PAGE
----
Brief History of East Midland Gundog Club
The Club was started in 1970 by a small group of gundog enthusiasts initially to train their own dogs together on a Sunday morning in an area adjacent to the River Soar in Leicester and they called the group Soar Valley Gundog Club. With friends and other interested gundog owners it quickly expanded and an open Gundog Rally was organised when most people who attended and competed joined the Club as members. A variety of Working Tests were organised each year with a high standard of organisation and the membership continued to grow.
Initially efforts to register with the Kennel Club failed because another established club objected, claiming that they covered the area. However, a check on the addresses of our members showed that besides Leicestershire, members came from all adjacent counties and a proposed change of name to East Midland Gundog Club reflected this position. A new application to the Kennel Club this time was accepted, with the restriction that we could only be a Training Club which barred us from running Field Trials. This condition was accepted with reluctance but the Kennel Club had a policy at that time to limit Clubs running Field Trials.
Training Classes were organised at six centres throughout the area, based near to the home of each Trainer in charge, who would personally organise the training ground through local contacts. Later the areas were reduced to on different nights of the week. Having set up our own Training Ground with better facilities, all training now takes place there under a Chief Trainer. Sadly, for the first time, we are not running training classes due to not having anyone prepared to be the Chief Trainer. There are also other training facilities available locally with other clubs or individual trainers.
The newly named Club became one of the leading clubs running Working Tests and were the first to introduce the Mock Field Trials, where the competitors were given different retrieves from each other similar to a Field Trial, unlike the Working Tests where competitors are given identical tasks. This innovative idea has been widely copied.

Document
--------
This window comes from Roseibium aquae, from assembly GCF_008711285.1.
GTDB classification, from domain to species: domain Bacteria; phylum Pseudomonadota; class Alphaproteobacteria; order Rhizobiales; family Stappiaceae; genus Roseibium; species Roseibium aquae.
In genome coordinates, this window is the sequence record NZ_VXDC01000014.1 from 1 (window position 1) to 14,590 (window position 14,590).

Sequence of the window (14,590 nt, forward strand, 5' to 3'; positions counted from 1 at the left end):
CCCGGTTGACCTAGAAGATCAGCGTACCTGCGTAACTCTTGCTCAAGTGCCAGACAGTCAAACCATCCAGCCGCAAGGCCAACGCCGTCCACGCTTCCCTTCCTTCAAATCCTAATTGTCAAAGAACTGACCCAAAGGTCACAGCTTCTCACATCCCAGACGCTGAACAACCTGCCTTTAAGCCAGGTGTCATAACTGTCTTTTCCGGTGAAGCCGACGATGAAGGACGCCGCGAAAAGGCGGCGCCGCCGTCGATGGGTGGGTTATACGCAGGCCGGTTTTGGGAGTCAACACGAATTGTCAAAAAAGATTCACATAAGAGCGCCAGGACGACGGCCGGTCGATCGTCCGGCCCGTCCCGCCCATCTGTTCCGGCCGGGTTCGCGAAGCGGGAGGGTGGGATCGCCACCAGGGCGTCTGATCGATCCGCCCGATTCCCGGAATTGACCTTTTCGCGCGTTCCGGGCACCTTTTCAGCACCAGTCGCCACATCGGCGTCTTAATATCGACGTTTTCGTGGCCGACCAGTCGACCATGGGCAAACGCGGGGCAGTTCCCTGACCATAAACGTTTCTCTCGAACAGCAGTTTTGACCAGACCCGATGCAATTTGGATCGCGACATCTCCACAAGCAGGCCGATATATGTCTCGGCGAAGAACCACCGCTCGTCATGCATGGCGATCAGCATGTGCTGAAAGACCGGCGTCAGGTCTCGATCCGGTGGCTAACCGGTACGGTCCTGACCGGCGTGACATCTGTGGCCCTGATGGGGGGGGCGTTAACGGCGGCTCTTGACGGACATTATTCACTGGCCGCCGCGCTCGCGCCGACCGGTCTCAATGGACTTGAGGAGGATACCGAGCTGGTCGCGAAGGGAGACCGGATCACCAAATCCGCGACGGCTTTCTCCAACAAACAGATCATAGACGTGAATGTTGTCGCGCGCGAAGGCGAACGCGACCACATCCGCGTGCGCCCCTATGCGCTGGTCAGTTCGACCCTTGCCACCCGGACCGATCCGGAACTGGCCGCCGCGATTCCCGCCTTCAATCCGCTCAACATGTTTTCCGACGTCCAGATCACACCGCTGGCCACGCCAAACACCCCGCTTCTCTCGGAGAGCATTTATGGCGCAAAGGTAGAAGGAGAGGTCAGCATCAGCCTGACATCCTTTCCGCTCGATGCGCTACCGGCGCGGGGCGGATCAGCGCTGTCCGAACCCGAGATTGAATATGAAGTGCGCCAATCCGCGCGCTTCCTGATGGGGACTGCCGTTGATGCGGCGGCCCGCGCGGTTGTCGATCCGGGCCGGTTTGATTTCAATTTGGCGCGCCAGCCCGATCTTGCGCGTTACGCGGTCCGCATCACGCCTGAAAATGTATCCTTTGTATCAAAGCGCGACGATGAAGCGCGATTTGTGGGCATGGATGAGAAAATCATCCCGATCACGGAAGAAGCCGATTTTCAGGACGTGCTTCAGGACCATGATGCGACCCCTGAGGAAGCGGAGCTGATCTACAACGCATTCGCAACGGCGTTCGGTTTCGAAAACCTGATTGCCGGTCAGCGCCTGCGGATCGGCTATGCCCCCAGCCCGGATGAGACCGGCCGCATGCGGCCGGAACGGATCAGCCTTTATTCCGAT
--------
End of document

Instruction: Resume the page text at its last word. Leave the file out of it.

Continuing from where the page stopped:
Eventually the Kennel Club gave us Field Trial status and we commenced with Novice Retriever and Spaniel Trails. Having proved our ability over a number of years, we now run Two Novice and one Open Retriever Trial each year, including a two-day Open Stake. We also run a Novice Any Variety Spaniel and Open English Springer Spaniel Trial and a Novice Cocker Spaniel Stake in the annual Field Trial Programme. The active Field Trial Programme has resulted in some reduction in the extensive Working Test Programme that we had built up and now the Working Test programme is rather limited.
The present membership is in the order of 600 plus members, but they do not all have the same interests. Some favour Retrievers or Spaniels and a few are interested in both. Again, interest is divided into taking part in Field Trials, Working Tests or both.
A management committee run the club with two Field Trial Secretaries responsible for organising the Retriever and Spaniel Trials. The club officers are elected or
re-elected each year at the Annual General Meeting and the committee retire in rotation and can be re-elected if they chose to do so.
Harold Hall, . President.